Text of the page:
Two main statistical approaches were used in this study. When the data met the assumptions for parametric tests, t tests and analysis of variance (ANOVA) followed by post hoc tests were applied to the data. When there was every reason to expect heterogeneous random error, a logarithmic transformation of the data was carried out before analysis to stabilize the errors. When the assumptions were not met, Kruskal-Wallis and Mann-Whitney tests were applied, with Bonferroni correction in case of multiple comparisons in the same data set.

Supplementary Materials

Materials and Methods

Fig. S1. Analysis of p110 and p85 protein abundance in p110 mutant mice.

Fig. S2. βKD BMNs are defective in their ability to produce ROS in response to ICs.

Fig. S3. The PI3Kδ inhibitor, IC87114, and the PI3Kγ inhibitor, AS605240, exhibit off-target activities in IC-mediated mouse BMN responses.

Fig. S4. Inhibition of p110β does not affect the surface expression of FcγR or β2 integrin on resting or stimulated neutrophils.

Fig. S5. Lack of p110β activity does not markedly affect BMN adhesion or spreading on ICs.

Fig. S6. PI3Kβ, but not PI3Kδ or PI3Kγ, activity is required for ROS production by BMNs in response to adhesion to integrin ligands.

Fig. S7. Normal rabbit anti-mcVII-IgG and C3 deposition in mouse skin, and serum IgG amounts in wild-type and βKO mice.

Fig. S8. Skin blistering in βKO mouse skin upon local reconstitution with wild-type mouse neutrophils.

Fig. S9. PI3Kβ is important in promoting ROS formation in response to autoimmune sera from EBA patients.

Fig. S10. Immunoreactivity of normal human or EBA patient sera toward recombinant human collagen VII (hcVII) as assessed by enzyme-linked immunosorbent assay (ELISA).

Fig. S11. Combined deficiency of p110β and p110δ activities confers substantial protection from arthritic symptoms in the K/BxN model of autoimmune arthritis.

Fig. S12. Combined deficiency of p110β and p110δ activities confers substantial protection from joint swelling in the K/BxN model of autoimmune arthritis.

Fig. S13. Normal Akt phosphorylation and antibody production in mice with lymphocytic deletion of p110β.

Fig. S14. LTB4-dependent ROS production and Akt phosphorylation in BMNs.

Fig. S15. PI3Kβ is cooperatively engaged by FcγRs and the GPCR, BLT1, to drive sustained neutrophil responses.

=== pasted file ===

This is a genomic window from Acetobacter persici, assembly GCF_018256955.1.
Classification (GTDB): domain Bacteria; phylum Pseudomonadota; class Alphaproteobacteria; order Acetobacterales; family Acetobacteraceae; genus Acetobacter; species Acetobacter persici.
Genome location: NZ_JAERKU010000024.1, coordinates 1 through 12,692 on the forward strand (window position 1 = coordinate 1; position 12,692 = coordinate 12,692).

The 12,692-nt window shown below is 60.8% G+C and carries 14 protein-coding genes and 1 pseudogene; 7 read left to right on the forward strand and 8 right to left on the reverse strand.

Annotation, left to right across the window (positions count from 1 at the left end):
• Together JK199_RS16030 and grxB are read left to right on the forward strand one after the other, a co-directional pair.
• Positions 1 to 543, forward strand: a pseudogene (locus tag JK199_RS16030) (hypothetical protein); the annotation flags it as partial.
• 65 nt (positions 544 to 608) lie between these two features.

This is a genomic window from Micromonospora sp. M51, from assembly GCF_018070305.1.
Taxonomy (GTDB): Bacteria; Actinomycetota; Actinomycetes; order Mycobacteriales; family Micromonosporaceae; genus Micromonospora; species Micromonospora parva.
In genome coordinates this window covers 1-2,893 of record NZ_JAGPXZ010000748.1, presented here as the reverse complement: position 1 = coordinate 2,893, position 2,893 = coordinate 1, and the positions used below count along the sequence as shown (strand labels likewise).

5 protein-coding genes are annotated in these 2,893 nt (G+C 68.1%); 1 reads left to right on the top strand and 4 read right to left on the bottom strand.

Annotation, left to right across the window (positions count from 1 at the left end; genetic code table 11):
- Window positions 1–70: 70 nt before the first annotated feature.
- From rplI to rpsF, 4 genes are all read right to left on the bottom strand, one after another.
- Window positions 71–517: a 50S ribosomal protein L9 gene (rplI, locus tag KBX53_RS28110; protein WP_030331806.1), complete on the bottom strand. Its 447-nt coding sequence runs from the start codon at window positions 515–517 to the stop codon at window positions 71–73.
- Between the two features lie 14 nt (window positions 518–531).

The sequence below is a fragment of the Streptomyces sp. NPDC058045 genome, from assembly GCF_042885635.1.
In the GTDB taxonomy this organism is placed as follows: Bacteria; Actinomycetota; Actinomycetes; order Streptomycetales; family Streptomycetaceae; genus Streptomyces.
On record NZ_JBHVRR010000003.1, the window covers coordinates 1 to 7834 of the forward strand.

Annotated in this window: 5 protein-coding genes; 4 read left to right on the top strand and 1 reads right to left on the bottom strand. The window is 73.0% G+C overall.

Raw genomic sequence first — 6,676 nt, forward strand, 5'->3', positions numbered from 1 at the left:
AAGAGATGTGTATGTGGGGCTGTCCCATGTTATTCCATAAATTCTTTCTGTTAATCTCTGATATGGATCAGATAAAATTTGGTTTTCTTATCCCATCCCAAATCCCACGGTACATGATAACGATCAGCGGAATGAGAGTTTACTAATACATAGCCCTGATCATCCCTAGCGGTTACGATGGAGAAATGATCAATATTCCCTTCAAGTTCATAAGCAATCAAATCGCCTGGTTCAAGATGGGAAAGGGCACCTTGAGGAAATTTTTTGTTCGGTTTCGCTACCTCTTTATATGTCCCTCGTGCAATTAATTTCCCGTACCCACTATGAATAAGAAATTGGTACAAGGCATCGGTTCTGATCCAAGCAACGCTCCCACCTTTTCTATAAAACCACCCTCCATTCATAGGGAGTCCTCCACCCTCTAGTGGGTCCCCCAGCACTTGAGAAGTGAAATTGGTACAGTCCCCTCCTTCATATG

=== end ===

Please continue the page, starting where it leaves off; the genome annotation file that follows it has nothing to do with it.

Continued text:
Table S1. Hematological analysis of βKO mouse peripheral blood.

Table S2. Isoforms of p110 identified in p85 immunoprecipitates by mass spectrometry.


References and Notes

  1. Acknowledgments: We thank members of the Small Animal Breeding Unit at the Babraham Institute for animal husbandry and J. Webster for help with mass spectrometry experiments. We also thank K. Boyle, H. Welch, S. Vermeren, F. Colucci, and M. Turner for critical review of the manuscript and J. Swanson, M. Peters-Golden, and L. Gambardella for helpful discussions. Funding: This study was supported by grants from the Biotechnology and Biological Sciences Research Council (BB/DO13593/1 and BBS/B/01979), British Lung Foundation, Wellcome Trust (WT085889MA), and the CJ Martin Fellowship awarded to S.K. by the National Heart Foundation (Australia) and the National Health and Medical Research Council (Australia), and funding awarded to C.S. and D.Z. by the Dr. Robert Pfleger-Stiftung (15.11.06) and Excellence Initiative of the German Federal and State Governments (EXC 294). Z.J. and A.M. were funded by the European Research Council (Starting Independent Investigator grant 206283). Z.J. was also funded by a Bolyai Research Fellowship from the Hungarian Academy of Sciences. R.L. and M.H. were funded by DFG EXC 306/1 and DFG LU 877/5-1. The gene-targeted mice used in this study were funded by the Ludwig Institute for Cancer Research, USA. Author contributions: S.K. designed, performed, and analyzed the experiments and helped to prepare the manuscript; C.S. designed and performed the EBA experiments; Z.J. designed, performed, and analyzed all of the K/BxN experiments; K.E.A., G.D., K.D., M.H., D.O., J.J., T.A.M.C., F.R., and H.G. performed the experiments; A.F. generated hcVII; G.E.J. provided FcR γ chain knockout mice; A.S.-P. performed statistical analysis; K.O. supervised and designed the lymphocyte experiments; R.L. and D.Z. supervised and designed the EBA experiments; A.M. supervised and designed the K/BxN experiments; B.V. supervised and designed the generation of PI3Kβ transgenic mice; and L.R.S. and P.T.H. were responsible for overall supervision of the project, designed the experiments, and prepared the manuscript. Competing interests: Use of the p110β and p110δ mice requires a material transfer agreement (MTA) from the Ludwig Institute for Cancer Research. Use of the KRN transgenic mice requires an MTA from Semmelweis University and IGBMC (Institut de Génétique et de Biologie Moléculaire et Cellulaire), France. B.V. is a consultant and Science Advisory Board member of Intellikine, San Diego, CA. K.O. is a paid consultant for GlaxoSmithKline.